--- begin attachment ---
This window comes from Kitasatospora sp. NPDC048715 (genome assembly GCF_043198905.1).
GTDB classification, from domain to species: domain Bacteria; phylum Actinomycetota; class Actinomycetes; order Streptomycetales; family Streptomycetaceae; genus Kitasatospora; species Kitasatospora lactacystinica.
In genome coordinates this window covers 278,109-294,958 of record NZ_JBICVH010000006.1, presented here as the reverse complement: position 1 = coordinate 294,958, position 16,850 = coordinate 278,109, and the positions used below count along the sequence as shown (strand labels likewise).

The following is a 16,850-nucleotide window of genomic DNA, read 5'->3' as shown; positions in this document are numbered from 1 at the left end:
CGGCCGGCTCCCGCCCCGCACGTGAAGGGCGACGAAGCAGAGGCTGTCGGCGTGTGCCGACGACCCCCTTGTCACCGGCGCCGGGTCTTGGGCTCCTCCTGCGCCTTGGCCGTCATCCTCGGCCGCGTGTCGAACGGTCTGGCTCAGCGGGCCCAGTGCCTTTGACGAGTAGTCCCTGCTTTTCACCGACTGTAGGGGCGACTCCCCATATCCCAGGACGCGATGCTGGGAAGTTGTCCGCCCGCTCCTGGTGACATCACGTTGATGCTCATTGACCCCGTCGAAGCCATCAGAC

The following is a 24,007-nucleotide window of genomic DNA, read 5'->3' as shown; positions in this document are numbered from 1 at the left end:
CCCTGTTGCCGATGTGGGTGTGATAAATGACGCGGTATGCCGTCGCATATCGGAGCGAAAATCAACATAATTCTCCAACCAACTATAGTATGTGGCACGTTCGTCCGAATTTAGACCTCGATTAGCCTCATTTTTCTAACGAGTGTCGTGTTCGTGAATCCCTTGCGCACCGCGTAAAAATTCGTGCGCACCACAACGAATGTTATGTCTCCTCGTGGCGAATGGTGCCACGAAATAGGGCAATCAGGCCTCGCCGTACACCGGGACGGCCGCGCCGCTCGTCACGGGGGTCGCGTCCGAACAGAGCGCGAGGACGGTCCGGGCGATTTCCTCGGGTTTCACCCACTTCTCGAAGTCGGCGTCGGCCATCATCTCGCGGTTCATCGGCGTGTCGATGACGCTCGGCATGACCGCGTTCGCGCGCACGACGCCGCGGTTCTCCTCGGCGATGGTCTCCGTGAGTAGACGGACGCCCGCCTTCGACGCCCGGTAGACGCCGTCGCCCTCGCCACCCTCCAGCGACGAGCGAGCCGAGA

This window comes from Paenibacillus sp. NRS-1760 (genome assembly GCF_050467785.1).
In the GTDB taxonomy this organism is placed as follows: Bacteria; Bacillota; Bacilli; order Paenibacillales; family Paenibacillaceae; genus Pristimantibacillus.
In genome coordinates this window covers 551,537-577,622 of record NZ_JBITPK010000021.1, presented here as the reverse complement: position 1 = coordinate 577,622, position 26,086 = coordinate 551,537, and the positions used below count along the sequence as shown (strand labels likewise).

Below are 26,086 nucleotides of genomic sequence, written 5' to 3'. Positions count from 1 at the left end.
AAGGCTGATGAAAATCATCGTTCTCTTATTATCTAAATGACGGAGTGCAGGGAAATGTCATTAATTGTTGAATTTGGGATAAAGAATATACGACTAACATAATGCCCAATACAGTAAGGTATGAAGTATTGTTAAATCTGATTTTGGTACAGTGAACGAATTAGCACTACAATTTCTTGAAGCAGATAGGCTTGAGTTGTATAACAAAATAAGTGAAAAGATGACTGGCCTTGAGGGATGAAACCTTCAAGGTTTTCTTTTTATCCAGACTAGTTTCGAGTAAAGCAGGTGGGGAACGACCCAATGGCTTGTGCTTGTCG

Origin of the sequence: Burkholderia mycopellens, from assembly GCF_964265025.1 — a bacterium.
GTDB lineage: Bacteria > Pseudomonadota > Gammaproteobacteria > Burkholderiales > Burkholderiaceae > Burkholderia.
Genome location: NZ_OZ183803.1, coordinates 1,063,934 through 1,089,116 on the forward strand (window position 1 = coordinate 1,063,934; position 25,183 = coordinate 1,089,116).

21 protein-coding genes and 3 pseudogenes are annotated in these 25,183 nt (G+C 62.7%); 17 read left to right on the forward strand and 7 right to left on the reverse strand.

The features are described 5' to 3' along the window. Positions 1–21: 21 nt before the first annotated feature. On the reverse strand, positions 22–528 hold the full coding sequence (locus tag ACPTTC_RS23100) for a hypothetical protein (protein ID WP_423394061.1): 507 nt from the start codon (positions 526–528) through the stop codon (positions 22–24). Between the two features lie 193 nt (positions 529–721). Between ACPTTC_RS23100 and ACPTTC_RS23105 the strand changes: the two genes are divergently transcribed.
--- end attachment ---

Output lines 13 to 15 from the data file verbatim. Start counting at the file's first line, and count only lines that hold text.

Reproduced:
Origin of the sequence: Burkholderia mycopellens, from assembly GCF_964265025.1 — a bacterium.
GTDB lineage: Bacteria > Pseudomonadota > Gammaproteobacteria > Burkholderiales > Burkholderiaceae > Burkholderia.
Genome location: NZ_OZ183803.1, coordinates 1,063,934 through 1,089,116 on the forward strand (window position 1 = coordinate 1,063,934; position 25,183 = coordinate 1,089,116).